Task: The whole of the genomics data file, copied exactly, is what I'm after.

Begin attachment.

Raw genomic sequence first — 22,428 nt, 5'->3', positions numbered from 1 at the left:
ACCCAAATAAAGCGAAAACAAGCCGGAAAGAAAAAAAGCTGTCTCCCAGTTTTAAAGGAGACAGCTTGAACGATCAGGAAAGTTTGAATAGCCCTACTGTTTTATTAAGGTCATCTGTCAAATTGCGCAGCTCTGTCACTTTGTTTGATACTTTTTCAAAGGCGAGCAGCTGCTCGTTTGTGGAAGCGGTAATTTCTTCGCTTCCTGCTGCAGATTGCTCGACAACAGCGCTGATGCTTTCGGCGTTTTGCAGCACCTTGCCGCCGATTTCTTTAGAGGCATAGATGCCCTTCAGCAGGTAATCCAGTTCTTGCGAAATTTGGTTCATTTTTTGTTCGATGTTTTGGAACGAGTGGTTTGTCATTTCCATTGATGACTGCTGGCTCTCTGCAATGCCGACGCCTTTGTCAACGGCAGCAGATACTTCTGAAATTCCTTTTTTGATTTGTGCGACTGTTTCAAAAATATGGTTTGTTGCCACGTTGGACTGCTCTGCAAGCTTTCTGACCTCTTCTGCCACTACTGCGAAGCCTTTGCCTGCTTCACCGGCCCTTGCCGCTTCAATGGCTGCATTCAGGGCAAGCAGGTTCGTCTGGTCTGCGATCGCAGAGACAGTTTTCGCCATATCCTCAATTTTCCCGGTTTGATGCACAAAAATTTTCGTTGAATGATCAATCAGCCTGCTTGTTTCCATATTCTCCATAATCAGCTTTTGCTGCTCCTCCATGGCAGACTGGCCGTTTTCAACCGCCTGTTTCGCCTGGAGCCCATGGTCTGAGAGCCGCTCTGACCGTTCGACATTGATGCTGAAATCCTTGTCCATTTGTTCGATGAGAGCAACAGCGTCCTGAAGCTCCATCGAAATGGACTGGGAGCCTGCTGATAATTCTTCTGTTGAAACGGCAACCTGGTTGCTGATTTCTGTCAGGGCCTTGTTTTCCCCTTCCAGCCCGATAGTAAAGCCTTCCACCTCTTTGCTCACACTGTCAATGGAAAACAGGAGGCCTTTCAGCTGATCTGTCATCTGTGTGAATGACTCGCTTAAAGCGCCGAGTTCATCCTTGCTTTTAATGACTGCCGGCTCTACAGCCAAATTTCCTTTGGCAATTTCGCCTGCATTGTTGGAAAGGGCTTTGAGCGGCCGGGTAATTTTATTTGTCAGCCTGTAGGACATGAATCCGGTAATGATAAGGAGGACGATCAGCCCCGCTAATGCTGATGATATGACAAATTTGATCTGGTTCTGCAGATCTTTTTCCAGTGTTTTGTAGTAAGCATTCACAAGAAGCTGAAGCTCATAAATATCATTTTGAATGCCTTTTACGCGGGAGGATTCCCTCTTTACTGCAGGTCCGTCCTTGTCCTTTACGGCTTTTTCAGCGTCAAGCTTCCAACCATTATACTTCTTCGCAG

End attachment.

Raw genomic sequence first — 22,428 nt, 5'->3', positions numbered from 1 at the left:
ACCCAAATAAAGCGAAAACAAGCCGGAAAGAAAAAAAGCTGTCTCCCAGTTTTAAAGGAGACAGCTTGAACGATCAGGAAAGTTTGAATAGCCCTACTGTTTTATTAAGGTCATCTGTCAAATTGCGCAGCTCTGTCACTTTGTTTGATACTTTTTCAAAGGCGAGCAGCTGCTCGTTTGTGGAAGCGGTAATTTCTTCGCTTCCTGCTGCAGATTGCTCGACAACAGCGCTGATGCTTTCGGCGTTTTGCAGCACCTTGCCGCCGATTTCTTTAGAGGCATAGATGCCCTTCAGCAGGTAATCCAGTTCTTGCGAAATTTGGTTCATTTTTTGTTCGATGTTTTGGAACGAGTGGTTTGTCATTTCCATTGATGACTGCTGGCTCTCTGCAATGCCGACGCCTTTGTCAACGGCAGCAGATACTTCTGAAATTCCTTTTTTGATTTGTGCGACTGTTTCAAAAATATGGTTTGTTGCCACGTTGGACTGCTCTGCAAGCTTTCTGACCTCTTCTGCCACTACTGCGAAGCCTTTGCCTGCTTCACCGGCCCTTGCCGCTTCAATGGCTGCATTCAGGGCAAGCAGGTTCGTCTGGTCTGCGATCGCAGAGACAGTTTTCGCCATATCCTCAATTTTCCCGGTTTGATGCACAAAAATTTTCGTTGAATGATCAATCAGCCTGCTTGTTTCCATATTCTCCATAATCAGCTTTTGCTGCTCCTCCATGGCAGACTGGCCGTTTTCAACCGCCTGTTTCGCCTGGAGCCCATGGTCTGAGAGCCGCTCTGACCGTTCGACATTGATGCTGAAATCCTTGTCCATTTGTTCGATGAGAGCAACAGCGTCCTGAAGCTCCATCGAAATGGACTGGGAGCCTGCTGATAATTCTTCTGTTGAAACGGCAACCTGGTTGCTGATTTCTGTCAGGGCCTTGTTTTCCCCTTCCAGCCCGATAGTAAAGCCTTCCACCTCTTTGCTCACACTGTCAATGGAAAACAGGAGGCCTTTCAGCTGATCTGTCATCTGTGTGAATGACTCGCTTAAAGCGCCGAGTTCATCCTTGCTTTTAATGACTGCCGGCTCTACAGCCAAATTTCCTTTGGCAATTTCGCCTGCATTGTTGGAAAGGGCTTTGAGCGGCCGGGTAATTTTATTTGTCAGCCTGTAGGACATGAATCCGGTAATGATAAGGAGGACGATCAGCCCCGCTAATGCTGATGATATGACAAATTTGATCTGGTTCTGCAGATCTTTTTCCAGTGTTTTGTAGTAAGCATTCACAAGAAGCTGAAGCTCATAAATATCATTTTGAATGCCTTTTACGCGGGAGGATTCCCTCTTTACTGCAGGTCCGTCCTTGTCCTTTACGGCTTTTTCAGCGTCAAGCTTCCAACCATTATACTTCTTCGCAG